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Active Retirees : Active Retirees April-May 2012
22 | www.probussouthpacific.org A romantic might say that Lake Como is lined with gold ... and silver, marble, silk and chandeliers. The shores of Italy’s third largest lake, after Garda and Maggiore, are edged with hundreds of neo-classical villas built in the 18th century by the noble families of Milan and the industrialists who made their fortunes from Como’s silk trade. These luxurious homes, designed by princes, counts and cardinals, have been passed along the generations, and approximately 10 per cent are public buildings – museums, exclusive hotels and art galleries. But those that attract the most interest on my jaunt by ferry are inhabited, for fleeting periods of the year, by today’s new royalty: celebrities. As we approach George Clooney’s white mansion, officially known as Villa Oleandra, I have my camera ready in case the superstar is lingering on the upstairs terrace or tending to his terracotta pots of red geraniums. Alas, he is not. Despite the great disappointment for many on my boat we soak up the sunshine and glorious mountain views on this otherwise perfect July day. I later read that Clooney is such an attraction – and the cause of many traffic jams in the tiny village of Laglio – that the local mayor has deemed it an offence for groups of three or more to congregate outside the villa. A little further on we pass Richard Branson’s estate, an enormous late 19th century Spanish mission-style mansion surrounded by a dozen towering cypress pines. Accessible only by boat, it can be rented for €25,000 ($31,000) a week when the Virgin billionaire doesn’t want to hole up in it himself. It’s hardly surprising that the rich and famous have gravitated to the graceful shores of Lake Como. Carved by a glacier more than 20,000 years ago, the lake is stunning and one of the deepest in Europe. From the air it resembles an inverted ‘Y’ with Como at the base of its western arm. Ferries travel its 46km length to the village of Colico in the north and meander along its more remote eastern arm as well. My trip covers the western fork, where Sting, Madonna, and Sylvester Stallone are among the stellar cast who own or have owned properties. Eat, drink, di mare At the intersection of the three branches of the Y-shaped lake, Lake Como's most visited village, Bellagio, sits snugly on a wooded cape, offering gorgeous views to all who walk its promenades or dine at its restaurants. Its cobbled streets are perfectly formed, the gardens of the grand Villa Melzi tumble down to the shore and I’m sure there are a few celebrities lurking poolside under the candy-striped umbrellas of the grand Hotel Villa Serbelloni. Lunch on the terrace of Hotel Silvio, a family-run establishment set up in 1919, promises delightful seafood treats. Restaurateur Christian Ponzini, great-grandson of the original owner, not only runs the hotel but gets up early each morning to fish for the catch of the day. He recommends we start with a platter including the speciality, perch topped with pesto, followed by a huge bowl of seafood and spaghetti that’s impossible to finish. Hotel guests are Fame, no fortune The shimmering expanse of Lake Como is surrounded by opulence and indulgence, and frequented by the rich and famous. However, a day on the lake need not break the bank. By Caroline Gladstone TRAVEL CRUISE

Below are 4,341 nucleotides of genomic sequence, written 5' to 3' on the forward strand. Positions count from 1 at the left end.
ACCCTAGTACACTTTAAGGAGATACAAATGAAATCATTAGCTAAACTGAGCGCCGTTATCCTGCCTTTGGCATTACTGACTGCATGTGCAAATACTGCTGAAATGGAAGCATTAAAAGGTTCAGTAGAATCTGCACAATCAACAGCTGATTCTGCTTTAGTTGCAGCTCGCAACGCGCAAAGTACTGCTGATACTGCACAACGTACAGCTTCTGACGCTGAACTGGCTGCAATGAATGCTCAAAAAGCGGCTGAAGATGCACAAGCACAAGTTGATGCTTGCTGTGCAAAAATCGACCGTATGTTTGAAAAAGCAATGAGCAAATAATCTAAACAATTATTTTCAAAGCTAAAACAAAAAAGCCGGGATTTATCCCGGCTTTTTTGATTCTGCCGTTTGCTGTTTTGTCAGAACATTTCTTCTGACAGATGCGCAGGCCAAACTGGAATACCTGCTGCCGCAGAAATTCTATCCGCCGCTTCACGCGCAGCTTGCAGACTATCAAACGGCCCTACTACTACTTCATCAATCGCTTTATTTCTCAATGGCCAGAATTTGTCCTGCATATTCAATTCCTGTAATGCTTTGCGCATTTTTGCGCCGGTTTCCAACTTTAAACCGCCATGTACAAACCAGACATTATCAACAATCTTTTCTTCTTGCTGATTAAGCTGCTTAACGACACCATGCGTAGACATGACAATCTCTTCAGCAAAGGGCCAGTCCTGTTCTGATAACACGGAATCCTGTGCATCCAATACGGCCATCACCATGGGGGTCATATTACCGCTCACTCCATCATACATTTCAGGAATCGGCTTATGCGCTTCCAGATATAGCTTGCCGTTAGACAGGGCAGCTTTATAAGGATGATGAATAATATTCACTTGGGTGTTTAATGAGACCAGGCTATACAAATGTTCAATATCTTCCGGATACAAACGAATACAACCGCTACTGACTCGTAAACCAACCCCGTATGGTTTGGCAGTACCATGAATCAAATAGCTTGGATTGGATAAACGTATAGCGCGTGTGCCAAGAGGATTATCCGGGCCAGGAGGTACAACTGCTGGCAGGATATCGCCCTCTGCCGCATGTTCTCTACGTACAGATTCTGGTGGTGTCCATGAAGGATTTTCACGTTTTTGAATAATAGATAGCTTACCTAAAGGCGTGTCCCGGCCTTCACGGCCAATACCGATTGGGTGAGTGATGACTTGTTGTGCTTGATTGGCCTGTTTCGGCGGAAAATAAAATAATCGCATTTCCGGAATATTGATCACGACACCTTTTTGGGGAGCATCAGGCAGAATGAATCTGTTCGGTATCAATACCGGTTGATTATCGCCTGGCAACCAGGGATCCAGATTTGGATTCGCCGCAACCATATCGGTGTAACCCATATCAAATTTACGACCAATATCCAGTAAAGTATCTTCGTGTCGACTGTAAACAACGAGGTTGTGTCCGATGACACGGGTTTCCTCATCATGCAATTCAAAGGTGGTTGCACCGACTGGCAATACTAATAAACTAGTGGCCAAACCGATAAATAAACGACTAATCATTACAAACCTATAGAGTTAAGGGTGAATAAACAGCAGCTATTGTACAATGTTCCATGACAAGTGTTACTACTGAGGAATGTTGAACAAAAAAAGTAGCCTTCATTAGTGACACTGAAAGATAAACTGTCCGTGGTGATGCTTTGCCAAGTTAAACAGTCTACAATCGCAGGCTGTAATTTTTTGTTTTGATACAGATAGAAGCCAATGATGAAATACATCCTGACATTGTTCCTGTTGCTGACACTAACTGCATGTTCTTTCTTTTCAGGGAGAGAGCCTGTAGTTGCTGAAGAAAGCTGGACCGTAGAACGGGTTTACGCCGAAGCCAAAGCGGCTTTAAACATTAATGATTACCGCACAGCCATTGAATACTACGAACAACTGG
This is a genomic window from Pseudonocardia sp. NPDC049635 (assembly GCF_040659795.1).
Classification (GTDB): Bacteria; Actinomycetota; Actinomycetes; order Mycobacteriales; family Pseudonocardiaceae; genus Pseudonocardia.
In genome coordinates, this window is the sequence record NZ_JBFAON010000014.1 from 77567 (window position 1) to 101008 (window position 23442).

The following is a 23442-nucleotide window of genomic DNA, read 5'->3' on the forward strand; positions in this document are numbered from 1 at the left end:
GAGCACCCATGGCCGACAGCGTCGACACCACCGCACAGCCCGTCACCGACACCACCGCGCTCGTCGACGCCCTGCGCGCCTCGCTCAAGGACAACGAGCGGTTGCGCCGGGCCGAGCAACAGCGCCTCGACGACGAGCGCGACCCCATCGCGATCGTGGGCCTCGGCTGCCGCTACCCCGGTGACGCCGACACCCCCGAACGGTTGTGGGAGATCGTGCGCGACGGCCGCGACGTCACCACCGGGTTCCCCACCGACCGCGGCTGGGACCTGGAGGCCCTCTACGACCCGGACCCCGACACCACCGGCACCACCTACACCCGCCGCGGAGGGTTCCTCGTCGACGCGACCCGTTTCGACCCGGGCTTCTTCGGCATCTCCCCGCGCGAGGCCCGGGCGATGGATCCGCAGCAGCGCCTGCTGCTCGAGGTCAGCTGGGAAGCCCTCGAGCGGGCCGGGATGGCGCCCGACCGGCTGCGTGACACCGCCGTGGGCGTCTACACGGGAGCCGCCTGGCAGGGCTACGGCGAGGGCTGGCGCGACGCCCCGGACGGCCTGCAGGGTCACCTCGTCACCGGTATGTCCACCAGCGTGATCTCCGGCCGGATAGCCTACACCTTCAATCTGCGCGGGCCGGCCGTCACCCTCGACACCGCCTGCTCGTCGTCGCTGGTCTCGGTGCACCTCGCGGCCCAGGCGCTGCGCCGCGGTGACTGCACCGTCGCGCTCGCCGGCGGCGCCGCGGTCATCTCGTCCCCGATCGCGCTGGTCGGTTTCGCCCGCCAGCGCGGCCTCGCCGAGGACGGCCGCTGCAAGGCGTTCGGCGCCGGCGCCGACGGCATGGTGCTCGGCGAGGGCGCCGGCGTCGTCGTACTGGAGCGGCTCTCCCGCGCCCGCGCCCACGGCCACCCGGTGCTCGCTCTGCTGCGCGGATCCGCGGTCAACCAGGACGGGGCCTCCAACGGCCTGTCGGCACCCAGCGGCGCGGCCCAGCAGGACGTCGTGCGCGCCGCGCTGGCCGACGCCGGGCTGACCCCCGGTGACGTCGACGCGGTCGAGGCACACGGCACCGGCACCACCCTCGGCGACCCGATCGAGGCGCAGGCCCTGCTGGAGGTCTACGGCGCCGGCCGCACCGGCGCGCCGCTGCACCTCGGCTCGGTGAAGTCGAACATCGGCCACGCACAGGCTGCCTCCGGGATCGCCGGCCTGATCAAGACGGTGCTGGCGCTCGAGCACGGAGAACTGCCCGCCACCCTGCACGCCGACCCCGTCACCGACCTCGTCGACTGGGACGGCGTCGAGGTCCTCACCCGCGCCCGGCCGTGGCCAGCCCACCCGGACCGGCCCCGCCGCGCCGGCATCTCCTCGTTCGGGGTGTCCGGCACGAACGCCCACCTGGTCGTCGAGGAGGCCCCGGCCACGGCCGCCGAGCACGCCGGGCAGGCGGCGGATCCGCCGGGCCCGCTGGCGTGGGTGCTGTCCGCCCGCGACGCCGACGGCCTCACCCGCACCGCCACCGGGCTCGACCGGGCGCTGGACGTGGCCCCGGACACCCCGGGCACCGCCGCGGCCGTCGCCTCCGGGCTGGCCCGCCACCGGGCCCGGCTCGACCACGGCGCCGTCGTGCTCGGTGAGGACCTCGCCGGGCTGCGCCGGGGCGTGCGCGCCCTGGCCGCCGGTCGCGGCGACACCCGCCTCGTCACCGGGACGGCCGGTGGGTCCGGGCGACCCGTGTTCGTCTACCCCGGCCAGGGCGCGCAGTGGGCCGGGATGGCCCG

Active Retirees Feb-March 2012
Active Retirees June-July 2012